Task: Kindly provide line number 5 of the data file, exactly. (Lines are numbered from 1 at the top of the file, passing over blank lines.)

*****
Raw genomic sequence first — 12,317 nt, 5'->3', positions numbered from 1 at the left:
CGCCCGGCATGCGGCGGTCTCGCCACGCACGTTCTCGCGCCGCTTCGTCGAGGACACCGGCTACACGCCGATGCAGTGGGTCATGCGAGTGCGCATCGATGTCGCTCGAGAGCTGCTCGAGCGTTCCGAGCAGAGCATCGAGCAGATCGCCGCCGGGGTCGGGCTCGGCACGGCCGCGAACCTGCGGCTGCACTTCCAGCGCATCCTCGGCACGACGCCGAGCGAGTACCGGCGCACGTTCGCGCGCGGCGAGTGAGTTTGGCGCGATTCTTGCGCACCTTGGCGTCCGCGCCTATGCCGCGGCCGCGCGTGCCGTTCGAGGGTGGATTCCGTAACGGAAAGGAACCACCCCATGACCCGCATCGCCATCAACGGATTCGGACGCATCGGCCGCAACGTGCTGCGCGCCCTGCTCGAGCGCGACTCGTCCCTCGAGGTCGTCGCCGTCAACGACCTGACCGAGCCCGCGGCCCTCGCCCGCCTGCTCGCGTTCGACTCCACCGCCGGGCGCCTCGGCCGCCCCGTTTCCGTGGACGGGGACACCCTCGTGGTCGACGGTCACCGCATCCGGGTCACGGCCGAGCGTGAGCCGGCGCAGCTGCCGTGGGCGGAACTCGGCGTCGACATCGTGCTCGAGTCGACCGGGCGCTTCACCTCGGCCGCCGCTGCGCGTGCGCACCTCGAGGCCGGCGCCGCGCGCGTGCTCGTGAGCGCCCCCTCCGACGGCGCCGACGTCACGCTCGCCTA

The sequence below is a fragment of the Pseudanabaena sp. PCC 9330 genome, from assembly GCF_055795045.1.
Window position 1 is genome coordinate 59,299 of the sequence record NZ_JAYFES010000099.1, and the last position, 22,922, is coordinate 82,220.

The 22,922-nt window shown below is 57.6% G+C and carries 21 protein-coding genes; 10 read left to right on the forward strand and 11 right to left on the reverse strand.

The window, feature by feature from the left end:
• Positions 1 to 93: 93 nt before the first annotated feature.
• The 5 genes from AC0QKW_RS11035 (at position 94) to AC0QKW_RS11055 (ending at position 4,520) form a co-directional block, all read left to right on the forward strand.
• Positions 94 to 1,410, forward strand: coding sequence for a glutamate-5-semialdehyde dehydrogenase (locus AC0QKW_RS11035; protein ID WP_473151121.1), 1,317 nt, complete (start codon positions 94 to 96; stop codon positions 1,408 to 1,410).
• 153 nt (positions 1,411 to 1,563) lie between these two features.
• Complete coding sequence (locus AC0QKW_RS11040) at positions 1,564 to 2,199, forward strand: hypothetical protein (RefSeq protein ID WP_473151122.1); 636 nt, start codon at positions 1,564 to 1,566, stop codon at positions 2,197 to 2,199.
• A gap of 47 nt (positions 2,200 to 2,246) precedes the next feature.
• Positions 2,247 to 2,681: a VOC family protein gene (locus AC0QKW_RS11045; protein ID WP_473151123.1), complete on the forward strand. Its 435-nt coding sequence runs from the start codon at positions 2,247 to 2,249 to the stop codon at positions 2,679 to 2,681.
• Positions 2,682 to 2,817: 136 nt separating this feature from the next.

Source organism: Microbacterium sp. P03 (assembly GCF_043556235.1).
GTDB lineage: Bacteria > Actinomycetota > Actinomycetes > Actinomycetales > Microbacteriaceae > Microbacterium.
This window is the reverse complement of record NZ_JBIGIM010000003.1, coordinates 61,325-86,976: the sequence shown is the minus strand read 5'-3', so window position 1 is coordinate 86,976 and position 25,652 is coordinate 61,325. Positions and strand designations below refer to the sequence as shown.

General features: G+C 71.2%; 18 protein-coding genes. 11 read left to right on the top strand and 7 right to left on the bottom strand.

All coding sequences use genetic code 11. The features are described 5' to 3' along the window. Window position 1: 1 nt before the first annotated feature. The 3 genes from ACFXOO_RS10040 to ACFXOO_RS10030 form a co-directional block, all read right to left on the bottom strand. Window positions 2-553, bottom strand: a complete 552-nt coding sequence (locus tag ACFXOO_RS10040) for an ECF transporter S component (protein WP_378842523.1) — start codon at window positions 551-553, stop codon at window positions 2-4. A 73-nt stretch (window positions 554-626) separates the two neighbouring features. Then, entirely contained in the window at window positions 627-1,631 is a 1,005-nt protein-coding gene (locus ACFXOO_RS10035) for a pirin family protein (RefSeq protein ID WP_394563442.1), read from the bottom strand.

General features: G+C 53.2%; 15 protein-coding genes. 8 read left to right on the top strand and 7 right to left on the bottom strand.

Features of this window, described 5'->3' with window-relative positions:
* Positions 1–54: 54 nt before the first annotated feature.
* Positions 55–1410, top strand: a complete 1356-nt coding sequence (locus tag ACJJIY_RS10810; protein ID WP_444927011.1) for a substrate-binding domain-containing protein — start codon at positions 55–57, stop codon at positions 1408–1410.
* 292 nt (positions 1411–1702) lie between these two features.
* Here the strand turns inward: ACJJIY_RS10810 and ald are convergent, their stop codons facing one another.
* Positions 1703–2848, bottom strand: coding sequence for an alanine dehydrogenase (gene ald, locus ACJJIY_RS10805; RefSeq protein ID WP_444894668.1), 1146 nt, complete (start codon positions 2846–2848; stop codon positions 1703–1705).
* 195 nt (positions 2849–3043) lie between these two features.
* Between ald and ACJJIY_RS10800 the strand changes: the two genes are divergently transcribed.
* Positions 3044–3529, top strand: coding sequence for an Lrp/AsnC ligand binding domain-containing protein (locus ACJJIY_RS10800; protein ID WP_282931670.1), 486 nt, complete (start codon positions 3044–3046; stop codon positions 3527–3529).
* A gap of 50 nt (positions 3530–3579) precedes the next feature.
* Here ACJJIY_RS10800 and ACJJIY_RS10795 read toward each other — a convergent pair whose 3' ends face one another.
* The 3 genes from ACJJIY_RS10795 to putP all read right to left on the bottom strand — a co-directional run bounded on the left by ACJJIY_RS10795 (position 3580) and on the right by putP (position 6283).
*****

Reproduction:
The 22,922-nt window shown below is 57.6% G+C and carries 21 protein-coding genes; 10 read left to right on the forward strand and 11 right to left on the reverse strand.